What do you get when Developing Infrared Unexposed film
I have a question: what do you get if you develop unexposed infrared film? I have read that I can use this developed film as a infrared filter. But when I talked to a guy in one of the online shops, he wasn't 100% sure but said that I will get clear film. He recommended this forum to get definitive answer. I don't normally shoot film, but need IR filter, that will fit into a thin slot at the end of a fisheye lens. Standard poly filters are too thick for this job and I just can't find a foil that could be cut to size and serve as an IR filter.
Thank you very much in advance.
No, you're somewhat confusing two ideas.
What people do is use unexposed and developed slide film, E6, which as you can imagine would be totally "black". Any film developed as a negative is going to be clear if it's unexposed.
The silver in b&w film would probably impede IR energy too, making for a poor filter; dyes in general (and in E6 particularly) are notably "open ended" in their IR+ transmission, partly to curtail overheating in projection.
If you are the big tree, we are the small axe
Yes, a fully black E6 slide could be used as an infrared filter because infrared goes right through it.
But it would not be good to slide inside a fisheye lens because it would not give you very good image quality.
However you could use a slide over an electronic flash and discreetly shoot at night with it.
Thank you very much to both of you for such a great and fast answers.
Bill, I have never tried this, but it seems that it could have some interesting possibilities. I enjoyed seeing Weegee's infrared pictures taken with infrared flash, but is there enough infrared emitted by say a compact flash camera, with the flash covered by an non-exposed E6 slide to work in this way?
Originally Posted by Bill Burk
“The contemplation of things as they are, without error or confusion, without substitution or imposture, is in itself a nobler thing than a whole harvest of invention”
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I think an E6 over an electronic flash would be as effective as a Wratten 87 filter.
I just held a couple slides over the Vivitar 283, in the darkroom and looked at it through the ATN Viper IR monacle.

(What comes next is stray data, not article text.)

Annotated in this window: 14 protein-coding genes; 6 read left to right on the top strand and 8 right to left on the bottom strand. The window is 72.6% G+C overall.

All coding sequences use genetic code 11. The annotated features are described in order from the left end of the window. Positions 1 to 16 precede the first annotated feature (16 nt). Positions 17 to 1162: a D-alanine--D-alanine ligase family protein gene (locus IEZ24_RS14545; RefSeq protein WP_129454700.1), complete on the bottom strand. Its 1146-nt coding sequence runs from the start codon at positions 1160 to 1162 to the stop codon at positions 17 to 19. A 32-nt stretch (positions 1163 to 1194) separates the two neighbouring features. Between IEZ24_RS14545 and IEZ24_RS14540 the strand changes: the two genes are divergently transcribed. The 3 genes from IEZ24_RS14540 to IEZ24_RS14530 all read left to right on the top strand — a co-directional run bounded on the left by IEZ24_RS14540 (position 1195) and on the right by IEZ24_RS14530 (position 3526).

Get nice bright pops from the flash.
Would anyone here have any unexposed, developed slide film they could mail me? I'll gladly send you a couple stamps, maybe a little Bitcoin, or a PayPal dollar? I'm looking to retire my floppy disks for good.
Thanks very much!!
How large a piece of film did you need? Actually, I am not sure if I have any at the moment, but if per chance you were wanting to make a Series-VI size filter, I would be happy to send you one of the ones I made:
Originally Posted by eatkabab
I can show a comparison between images made with the homemade E6 filter and an "official" IR filter too if anyone is interested.
I didn't use slide film, but I did once make an infrared flash filter by combining cinema gels; looking at the transmission curves suggested that it should have been similar to a Wratten 87. It worked, as far as I could tell, but unfortunately Rollei's IR film is so slow at those wavelengths that it was pretty impractical. If we still had HIE I bet it would have worked a treat.
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-The Little Technical Library, _Developing, Printing, And Enlarging_
Years ago, I got a filter sample pack from Roscolux. The samples are just an inch or so by 3 inches, but that's enough to cut a piece to fit in the back of a fisheye. I originally got the pack to make some orange filters for a microscopy thing at the lab (needed to filter close to a sodium D line to look at the refractive index of glass shards). I don't have the rest of the pack here to see which one I used for the fisheye, but there was one that worked (a dark red). My camera was still able to autofocus and meter through it and I know I have some decent HIE shots using the combo. I don't know if this is quite what you need or not, but it worked for me.